Friday, May 31, 2013

Van Gogh's "Starry Night" Illusion

Mind Blown? Please share with family & friends.

10 Ways to Starve Monsanto

Here are 10 ways to starve a multi-national GMO conglomerate even when you don’t have room to farm – and the best news of all is that ANYONE can get started as soon as lunch time!

  1. Stop shopping at grocery stores.  With farmer’s markets, roadside stands in the country, vegetable gardens,privately owned butcher shops,  and mail order sources for bulk purchases of organic grains, there is no reason you need to ever set foot in another chilly, fluorescent-lit, chemical warfare zone again!
  2. Eat seasonally.  Seasonal eating has a host of benefits. It’s healthier, it’s cheaper, and it’s far easier to find in-season foods locally grown.
  3. Join a CSA.  CSA stands for Community Supported Agriculture.  Basically when you join a CSA, you are buying shares in the harvest. This is a great way to support local farmers.  You pay in advance and then as the harvest comes in, it is divided among shareholders.  Each CSA is different – some divvy up only produce, while others share eggs and dairy products as well.
  4. Make the farmer’s market a weekly destination.  Grab the kids and some reusable bags and head out to your local farmer’s market.  Not only can you shop for vibrant, fresh-picked fruits and veggies, but many markets also offer home-baked goods, jams and jellies, and local meats.   Be sure that you are buying directly from farmers, though. Some vendors buy from the same markets that the grocery stores do, which defeats the whole purpose.  Talk to the vendor and learn about the origin of the offerings – you just may strike up a wonderful friendship!
  5. Buy directly from the farm.  If you live in a more rural area, shopping locally can be as easy as visiting a neighboring farm.  Some set up roadside stands, others rely on the honor system, and others have small shops with their freshly harvested offerings.
  6. Visit a pick-your-own farm.  A great outing for the whole family is a pick-your-own farm.  Even better, the price for fresh berries or apples is often lower when you provide your own labor.  A morning spent in the field picking strawberries is both educational and a fun way to bond with your children. You can find a PYO farm in your area HERE.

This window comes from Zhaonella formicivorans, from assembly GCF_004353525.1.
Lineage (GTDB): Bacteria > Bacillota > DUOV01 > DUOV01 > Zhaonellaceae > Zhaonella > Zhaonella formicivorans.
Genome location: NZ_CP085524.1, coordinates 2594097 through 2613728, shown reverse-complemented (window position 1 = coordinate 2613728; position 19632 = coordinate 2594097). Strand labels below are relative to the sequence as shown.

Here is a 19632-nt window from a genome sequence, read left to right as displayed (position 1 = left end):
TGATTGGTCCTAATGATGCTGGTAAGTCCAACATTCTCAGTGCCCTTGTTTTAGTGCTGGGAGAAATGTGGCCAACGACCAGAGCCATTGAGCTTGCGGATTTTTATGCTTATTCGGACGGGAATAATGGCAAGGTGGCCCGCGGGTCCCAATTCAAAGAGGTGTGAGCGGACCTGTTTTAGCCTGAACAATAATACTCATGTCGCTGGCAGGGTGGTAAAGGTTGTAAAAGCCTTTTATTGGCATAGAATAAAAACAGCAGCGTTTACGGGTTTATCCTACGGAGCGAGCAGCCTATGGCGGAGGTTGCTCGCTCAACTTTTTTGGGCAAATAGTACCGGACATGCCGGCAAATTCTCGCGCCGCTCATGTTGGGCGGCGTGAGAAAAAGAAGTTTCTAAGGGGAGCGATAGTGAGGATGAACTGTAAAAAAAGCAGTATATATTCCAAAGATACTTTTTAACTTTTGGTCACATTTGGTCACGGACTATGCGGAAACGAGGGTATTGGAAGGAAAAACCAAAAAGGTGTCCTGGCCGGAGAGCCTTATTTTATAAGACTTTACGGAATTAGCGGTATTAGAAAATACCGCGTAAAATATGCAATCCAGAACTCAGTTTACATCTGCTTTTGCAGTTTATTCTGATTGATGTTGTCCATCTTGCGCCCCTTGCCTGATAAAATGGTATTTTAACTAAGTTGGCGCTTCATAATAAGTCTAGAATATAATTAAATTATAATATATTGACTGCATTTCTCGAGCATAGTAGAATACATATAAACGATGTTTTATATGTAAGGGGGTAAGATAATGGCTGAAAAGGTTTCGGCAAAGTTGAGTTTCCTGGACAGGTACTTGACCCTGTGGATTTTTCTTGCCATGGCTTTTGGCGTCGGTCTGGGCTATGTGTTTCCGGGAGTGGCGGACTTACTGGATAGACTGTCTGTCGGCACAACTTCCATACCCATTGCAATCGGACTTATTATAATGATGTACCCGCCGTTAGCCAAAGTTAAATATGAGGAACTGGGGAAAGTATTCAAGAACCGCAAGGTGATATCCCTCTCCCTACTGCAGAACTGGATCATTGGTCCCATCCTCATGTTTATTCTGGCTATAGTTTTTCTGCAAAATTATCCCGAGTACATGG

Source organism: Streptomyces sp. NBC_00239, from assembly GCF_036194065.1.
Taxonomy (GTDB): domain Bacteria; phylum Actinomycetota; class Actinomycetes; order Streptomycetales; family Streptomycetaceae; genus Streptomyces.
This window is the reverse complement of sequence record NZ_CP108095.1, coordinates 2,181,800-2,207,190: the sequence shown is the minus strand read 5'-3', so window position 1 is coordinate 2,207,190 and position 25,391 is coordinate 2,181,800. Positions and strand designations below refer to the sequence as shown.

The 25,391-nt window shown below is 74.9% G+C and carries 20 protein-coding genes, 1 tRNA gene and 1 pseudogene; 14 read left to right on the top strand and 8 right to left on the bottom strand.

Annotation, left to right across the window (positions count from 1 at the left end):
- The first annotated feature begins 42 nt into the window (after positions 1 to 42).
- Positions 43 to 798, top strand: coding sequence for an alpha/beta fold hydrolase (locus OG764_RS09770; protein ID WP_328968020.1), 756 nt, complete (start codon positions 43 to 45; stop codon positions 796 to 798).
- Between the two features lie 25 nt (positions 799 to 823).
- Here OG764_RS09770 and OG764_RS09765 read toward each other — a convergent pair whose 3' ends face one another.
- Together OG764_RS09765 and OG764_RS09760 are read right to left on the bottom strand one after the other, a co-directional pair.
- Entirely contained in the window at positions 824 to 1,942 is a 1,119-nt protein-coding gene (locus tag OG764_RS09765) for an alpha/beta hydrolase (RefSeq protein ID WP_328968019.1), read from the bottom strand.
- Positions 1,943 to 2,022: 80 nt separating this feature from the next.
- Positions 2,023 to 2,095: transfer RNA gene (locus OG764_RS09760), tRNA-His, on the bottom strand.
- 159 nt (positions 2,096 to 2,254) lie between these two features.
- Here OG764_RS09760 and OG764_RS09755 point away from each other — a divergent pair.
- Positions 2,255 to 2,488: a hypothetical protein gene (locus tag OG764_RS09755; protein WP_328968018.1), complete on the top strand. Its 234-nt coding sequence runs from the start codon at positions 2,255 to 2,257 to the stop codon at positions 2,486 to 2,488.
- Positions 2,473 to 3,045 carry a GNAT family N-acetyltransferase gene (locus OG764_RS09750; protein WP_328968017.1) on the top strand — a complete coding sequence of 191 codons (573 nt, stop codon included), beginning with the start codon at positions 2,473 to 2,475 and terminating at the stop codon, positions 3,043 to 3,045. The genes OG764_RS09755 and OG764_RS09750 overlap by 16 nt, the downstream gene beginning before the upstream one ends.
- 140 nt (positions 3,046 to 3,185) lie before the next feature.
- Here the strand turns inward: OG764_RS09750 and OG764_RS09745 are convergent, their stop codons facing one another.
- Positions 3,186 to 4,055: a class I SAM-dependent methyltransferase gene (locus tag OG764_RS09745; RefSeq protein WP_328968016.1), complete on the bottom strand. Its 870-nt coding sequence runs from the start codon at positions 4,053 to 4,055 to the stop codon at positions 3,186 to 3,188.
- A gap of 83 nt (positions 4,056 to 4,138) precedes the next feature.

7. Learn to preserve food.  Many of us live in a climate doesn’t allow for fresh harvests year-round.  The good news is, you can acquire fresh produce in large quantities (like bushel baskets) for a far better price than a weekly supply.  Canning, freezing, and dehydrating are three great ways to preserve that fresh picked goodness to enjoy in the middle of winter, while still avoiding the grocery store and it’s Monsanto-filled shelves.
  8. Join a food co-0p.  According to, “Food cooperatives are worker or customer owned businesses that provide grocery items of the highest quality and best value to their members. Coops can take the shape of retail stores or buying clubs. All food coops are committed to consumer education, product quality, and member control, and usually support their local communities by selling produce grown locally by family farms.”  Food co-ops can be found HERE and HERE.
  9. Support restaurants that buy locally.  The locavore movement is catching on. If you choose to go out to dinner, opt for restaurants that have seasonal menus based on local harvests.  You can find a list of such eateries HERE.
  10. Educate friends, family, and the local community.  Extend the activism beyond your own kitchen by helping to promote the local options.  Lots of people have no idea what to do with swiss chard or rutabagas.  Volunteer to teach a cooking class that focuses on seasonal foods.  Write up flyers to be inserted with co-op or CSA baskets with instructions on how to prepare that months’ harvest.  Submit seasonal recipes to your local paper. Educate, educate, educate, on the benefits and importance of locally grown, non-GMO food.
Grass roots activism like Occupy Monsanto and the March Against Monsanto have built a tidal wave of momentum against the genetically modified ingredients contaminating our supplies.  We, everyday, ordinary people, can keep the movement going by remembering that the real votes are counted at the cash register.

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